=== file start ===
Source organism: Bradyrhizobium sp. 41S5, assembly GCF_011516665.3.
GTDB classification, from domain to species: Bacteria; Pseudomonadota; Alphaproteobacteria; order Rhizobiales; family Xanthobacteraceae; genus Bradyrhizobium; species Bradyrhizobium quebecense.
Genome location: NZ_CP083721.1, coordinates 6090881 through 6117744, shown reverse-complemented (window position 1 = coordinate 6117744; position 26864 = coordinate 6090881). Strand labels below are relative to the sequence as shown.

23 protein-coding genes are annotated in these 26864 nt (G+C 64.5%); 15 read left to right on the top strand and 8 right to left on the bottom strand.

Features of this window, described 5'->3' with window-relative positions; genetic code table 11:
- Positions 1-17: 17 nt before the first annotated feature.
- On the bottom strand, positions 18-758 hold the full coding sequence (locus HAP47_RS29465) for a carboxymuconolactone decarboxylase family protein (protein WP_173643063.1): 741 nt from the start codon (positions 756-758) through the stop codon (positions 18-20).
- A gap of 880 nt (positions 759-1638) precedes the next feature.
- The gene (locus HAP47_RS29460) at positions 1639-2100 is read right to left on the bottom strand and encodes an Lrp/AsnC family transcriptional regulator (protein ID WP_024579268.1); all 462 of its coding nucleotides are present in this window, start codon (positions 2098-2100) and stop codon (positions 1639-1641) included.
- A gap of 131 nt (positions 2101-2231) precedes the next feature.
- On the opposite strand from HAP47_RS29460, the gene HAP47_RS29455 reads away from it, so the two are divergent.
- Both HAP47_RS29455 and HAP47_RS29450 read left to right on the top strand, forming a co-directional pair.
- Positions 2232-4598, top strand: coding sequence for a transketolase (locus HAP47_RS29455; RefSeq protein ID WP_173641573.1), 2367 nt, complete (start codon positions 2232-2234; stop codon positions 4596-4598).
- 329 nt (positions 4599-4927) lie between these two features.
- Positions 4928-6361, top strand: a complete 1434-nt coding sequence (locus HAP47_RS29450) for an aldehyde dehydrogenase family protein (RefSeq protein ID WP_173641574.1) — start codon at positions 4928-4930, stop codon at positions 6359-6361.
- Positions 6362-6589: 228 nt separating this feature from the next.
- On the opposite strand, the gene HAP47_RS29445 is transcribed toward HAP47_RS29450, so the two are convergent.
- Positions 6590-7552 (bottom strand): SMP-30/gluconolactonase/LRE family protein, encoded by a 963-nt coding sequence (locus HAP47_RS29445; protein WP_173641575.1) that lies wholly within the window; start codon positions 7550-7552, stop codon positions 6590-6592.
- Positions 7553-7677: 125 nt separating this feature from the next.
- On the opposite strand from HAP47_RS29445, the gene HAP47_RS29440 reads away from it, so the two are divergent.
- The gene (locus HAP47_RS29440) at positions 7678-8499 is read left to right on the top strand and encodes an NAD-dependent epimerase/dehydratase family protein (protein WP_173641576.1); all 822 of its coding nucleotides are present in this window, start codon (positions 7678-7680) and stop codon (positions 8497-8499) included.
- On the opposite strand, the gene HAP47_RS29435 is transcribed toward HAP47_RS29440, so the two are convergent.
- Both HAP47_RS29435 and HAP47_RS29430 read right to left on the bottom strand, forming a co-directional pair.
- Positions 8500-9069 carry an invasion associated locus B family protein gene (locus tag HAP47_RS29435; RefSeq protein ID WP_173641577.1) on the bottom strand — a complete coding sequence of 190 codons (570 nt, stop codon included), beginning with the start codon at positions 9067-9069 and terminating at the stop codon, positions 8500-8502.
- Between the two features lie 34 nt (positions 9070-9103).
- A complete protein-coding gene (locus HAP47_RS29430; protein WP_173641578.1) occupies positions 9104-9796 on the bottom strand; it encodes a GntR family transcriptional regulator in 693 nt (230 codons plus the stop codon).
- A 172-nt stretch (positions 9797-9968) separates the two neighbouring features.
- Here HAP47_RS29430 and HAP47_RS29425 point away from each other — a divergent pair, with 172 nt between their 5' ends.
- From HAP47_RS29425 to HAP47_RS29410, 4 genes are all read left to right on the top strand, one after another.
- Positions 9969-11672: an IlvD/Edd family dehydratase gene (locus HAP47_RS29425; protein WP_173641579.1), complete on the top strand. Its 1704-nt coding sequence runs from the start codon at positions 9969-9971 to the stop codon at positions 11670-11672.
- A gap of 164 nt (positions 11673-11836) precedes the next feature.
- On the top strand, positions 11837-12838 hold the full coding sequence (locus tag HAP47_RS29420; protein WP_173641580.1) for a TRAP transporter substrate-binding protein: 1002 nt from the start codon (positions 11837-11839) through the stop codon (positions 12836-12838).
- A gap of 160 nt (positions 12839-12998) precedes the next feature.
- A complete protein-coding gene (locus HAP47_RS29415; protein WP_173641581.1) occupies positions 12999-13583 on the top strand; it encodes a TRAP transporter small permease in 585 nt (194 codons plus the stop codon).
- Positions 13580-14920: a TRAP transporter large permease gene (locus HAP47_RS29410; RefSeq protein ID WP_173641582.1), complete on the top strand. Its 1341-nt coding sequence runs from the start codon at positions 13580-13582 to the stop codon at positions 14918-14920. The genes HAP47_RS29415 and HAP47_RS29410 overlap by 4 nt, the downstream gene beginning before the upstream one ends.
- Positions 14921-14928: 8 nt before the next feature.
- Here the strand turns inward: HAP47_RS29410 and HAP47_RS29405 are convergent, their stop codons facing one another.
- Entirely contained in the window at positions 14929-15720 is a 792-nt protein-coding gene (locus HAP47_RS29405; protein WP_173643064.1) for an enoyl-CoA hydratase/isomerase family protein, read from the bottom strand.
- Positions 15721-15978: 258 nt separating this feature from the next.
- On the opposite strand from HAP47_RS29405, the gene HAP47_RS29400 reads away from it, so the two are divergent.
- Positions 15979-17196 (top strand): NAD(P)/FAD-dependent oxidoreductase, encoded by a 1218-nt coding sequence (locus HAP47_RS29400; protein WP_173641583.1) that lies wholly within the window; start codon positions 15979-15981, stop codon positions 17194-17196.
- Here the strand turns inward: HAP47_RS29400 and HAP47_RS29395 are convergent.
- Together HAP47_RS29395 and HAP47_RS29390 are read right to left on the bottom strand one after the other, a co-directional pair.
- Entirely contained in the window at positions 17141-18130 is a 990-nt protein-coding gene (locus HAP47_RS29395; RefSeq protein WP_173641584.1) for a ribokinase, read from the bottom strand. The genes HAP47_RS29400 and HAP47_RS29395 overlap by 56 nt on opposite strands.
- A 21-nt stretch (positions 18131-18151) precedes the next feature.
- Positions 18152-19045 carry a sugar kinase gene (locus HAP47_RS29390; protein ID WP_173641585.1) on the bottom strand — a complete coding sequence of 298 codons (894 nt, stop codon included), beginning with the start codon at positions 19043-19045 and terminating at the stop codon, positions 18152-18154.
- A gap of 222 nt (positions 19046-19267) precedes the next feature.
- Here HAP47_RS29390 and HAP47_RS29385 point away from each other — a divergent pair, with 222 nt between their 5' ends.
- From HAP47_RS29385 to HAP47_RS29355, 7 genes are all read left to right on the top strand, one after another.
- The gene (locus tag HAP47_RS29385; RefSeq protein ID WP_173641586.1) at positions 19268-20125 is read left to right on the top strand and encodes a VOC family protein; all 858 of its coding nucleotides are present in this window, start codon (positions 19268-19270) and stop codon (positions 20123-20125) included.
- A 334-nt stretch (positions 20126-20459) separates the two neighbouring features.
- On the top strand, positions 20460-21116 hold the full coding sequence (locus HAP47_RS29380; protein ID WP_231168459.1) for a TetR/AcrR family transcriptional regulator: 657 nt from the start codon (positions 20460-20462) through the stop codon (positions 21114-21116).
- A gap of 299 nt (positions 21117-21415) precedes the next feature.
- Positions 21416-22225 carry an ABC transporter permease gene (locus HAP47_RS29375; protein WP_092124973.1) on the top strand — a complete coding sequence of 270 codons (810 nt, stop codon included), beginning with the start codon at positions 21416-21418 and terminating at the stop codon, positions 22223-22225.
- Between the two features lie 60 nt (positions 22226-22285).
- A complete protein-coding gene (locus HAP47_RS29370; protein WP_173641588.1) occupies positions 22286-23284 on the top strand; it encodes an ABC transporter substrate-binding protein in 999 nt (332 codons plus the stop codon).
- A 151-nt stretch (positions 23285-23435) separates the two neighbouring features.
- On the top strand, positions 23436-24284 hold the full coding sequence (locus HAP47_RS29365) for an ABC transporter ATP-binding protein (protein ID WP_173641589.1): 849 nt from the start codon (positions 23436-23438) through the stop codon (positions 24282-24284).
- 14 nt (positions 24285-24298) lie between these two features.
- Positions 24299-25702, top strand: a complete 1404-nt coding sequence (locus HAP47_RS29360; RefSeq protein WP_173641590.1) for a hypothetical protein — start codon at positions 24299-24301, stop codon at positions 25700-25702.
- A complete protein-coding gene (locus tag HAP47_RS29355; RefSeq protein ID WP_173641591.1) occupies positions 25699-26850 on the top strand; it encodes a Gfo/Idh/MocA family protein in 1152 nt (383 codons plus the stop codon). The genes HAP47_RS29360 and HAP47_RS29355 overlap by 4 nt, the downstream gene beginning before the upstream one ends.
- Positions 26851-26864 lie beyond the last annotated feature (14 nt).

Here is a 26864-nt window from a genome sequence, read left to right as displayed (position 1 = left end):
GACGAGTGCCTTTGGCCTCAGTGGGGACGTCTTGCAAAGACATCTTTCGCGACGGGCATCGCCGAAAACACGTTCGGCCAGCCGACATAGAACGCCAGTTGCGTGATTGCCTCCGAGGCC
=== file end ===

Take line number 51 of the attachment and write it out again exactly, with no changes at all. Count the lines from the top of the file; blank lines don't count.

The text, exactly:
- A 334-nt stretch (positions 20126-20459) separates the two neighbouring features.